Guest Column: Why ‘Game Changers’ is necessary right now

Kevin Brown and Rick Telander

On April 25 at McGaw Hall at Northwestern, eligible members of the football team cast a historic vote on whether or not to form a union. “Game Changers” members were onsite. While the University waged an aggressive campaign to persuade players to vote against unionization, the more significant battles regarding player freedoms are being fought on several fronts through our nation’s courts.

A lot of questions are being considered that could — and no doubt eventually will — demolish the NCAA’s current economic model. Do college football players qualify as employees (as the regional National Labor Relations Board recently said they do)? Can the NCAA place limits on player compensation via scholarships? Is the NCAA engaged in price fixing? Does the current NCAA economic model restrict market competition? Is there collusion among the power conferences to cap the value of athletic scholarships? These important questions and others are working their way through the courts via Northwestern v. College Athletes Players Association; O’Bannon v. NCAA; Jenkins, Moore, Perry and Tyndall v. NCAA (and the five power conferences) and Alston v. NCAA.

Most legal analysts believe wholesale changes in the structure of the NCAA are on the way. Here’s why: According to a May 2013 USA TODAY report regarding NCAA school finances, the top ten universities reported more than $1.1 billion in total sports-related revenues.

In addition, according to the same USA TODAY report, the top ten highest-paid college coaches together earned over $46 million in salaries in 2013. With such revenue and coaching salaries, the NCAA can no longer call itself the governing body over “amateur’’ collegiate athletics. Colleges and universities with big-time athletic programs are major corporate players earning big-time corporate profits. It is our belief that the players, the workers who actually produce these revenues, do not receive a fair share of the pie. In fact, many do not receive enough money to cover the basic living expenses of a college student.

It is helpful to remember here that it is not the players who have increasingly professionalized the college game but the universities themselves. The schools have done this with the aid and encouragement of boards, boosters, cable outlets, advertisers, bowl organizers and a generally insatiable and passionate viewing public, which demands more games at more times, regardless of the time constraints and educational needs of the “amateur’’ athletes who must perform.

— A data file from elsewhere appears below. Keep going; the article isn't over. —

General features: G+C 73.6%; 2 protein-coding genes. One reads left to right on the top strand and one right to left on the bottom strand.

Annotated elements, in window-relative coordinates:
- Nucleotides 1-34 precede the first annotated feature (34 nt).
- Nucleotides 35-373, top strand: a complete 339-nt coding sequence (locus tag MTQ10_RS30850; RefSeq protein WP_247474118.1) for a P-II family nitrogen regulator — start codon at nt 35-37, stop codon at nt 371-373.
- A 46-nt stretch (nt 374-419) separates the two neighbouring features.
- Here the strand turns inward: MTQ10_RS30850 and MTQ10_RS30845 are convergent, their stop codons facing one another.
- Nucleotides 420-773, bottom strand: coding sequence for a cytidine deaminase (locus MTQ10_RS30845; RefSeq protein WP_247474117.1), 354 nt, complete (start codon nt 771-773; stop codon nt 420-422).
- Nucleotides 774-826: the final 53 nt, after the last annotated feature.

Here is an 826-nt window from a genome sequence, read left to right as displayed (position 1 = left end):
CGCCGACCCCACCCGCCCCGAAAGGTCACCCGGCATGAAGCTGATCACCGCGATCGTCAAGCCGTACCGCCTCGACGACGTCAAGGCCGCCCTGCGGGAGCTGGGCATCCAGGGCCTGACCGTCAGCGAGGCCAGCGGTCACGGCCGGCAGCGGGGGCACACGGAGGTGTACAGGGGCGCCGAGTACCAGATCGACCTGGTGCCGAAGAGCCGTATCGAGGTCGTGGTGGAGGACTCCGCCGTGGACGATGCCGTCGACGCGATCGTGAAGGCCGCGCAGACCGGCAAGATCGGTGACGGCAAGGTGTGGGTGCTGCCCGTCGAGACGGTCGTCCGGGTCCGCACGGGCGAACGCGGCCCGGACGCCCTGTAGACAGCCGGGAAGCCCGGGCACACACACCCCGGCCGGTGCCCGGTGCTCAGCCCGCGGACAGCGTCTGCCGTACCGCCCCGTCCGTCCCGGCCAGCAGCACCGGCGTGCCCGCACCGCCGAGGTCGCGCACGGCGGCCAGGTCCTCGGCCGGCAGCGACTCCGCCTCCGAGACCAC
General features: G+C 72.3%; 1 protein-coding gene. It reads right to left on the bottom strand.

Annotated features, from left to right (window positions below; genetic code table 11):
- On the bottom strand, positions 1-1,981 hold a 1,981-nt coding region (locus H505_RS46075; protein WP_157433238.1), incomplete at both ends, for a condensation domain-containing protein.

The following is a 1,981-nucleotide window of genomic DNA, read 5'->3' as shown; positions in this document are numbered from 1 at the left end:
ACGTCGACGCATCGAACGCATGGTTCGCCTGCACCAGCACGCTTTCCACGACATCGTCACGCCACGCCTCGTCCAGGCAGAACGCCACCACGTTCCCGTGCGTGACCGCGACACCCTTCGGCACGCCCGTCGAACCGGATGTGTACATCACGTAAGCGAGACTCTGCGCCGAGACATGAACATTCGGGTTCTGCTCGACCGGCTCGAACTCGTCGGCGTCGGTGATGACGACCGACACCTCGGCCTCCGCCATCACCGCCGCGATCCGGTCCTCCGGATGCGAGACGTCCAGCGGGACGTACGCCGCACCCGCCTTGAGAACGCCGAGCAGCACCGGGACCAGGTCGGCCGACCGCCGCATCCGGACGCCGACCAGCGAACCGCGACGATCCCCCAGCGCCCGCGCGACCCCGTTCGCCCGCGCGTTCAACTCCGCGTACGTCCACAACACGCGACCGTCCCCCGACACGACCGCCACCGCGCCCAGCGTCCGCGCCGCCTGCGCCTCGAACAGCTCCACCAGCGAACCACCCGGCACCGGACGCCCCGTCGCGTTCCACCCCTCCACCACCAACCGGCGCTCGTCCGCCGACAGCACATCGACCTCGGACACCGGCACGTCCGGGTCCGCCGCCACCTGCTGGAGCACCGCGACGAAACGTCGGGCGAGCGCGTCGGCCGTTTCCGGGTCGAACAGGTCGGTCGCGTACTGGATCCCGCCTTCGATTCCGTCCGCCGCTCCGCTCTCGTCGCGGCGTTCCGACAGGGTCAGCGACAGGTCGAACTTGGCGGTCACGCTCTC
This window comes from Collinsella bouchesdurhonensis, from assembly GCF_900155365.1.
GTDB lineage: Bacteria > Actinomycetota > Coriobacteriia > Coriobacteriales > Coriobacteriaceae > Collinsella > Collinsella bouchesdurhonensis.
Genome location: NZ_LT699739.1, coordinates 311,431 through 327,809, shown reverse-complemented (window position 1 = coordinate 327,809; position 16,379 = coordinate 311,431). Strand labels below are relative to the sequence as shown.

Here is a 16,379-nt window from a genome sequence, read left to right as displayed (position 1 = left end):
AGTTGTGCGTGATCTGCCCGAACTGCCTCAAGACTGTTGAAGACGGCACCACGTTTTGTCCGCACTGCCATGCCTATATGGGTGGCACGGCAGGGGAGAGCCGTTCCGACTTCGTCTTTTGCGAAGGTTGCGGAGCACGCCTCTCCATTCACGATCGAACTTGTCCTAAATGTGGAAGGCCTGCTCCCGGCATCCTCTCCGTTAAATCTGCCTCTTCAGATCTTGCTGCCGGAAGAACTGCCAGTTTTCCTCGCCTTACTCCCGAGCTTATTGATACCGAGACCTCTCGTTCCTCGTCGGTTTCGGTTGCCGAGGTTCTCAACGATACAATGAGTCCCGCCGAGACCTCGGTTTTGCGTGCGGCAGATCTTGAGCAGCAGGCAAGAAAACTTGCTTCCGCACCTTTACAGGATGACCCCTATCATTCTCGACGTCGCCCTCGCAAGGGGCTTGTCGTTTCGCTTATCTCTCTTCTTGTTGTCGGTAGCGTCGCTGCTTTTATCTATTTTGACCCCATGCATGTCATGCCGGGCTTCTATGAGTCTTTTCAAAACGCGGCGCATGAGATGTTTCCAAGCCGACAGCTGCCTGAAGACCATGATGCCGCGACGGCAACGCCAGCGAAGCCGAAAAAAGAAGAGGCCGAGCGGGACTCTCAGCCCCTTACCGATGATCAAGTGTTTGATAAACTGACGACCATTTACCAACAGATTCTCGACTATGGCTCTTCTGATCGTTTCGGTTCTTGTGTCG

Where do we go from here?

How do we move forward? Can we change, repair and protect the game we love? What can alumni and fans of college sports do to level the playing field? How do we create fairness for revenue-producing scholarship athletes? How do we create a voice for both alumni and the athletes? How do we obtain a seat at the governance table?

“Game Changers” began as a grassroots scholarship football alumni effort to support the free speech rights of fellow Northwestern Wildcat Kain Colter in his historic quest to start a College Athletes Players Association union at Northwestern University. “Game Changers” was and remains neither pro- nor anti-union, but does support the players’ rights to decide if a union was in their best interests. Now that the vote is in (the results of which may not be known for years), and other important issues are being litigated, “Game Changers” now wishes to advance an agenda that gives both players and alumni a voice in the governance process at NU. Our school has a great opportunity to create a new model that could reshape and redefine the power conference landscape for all NCAA scholarship athletes of revenue producing sports. To do so, the University must act now.

Why we can’t wait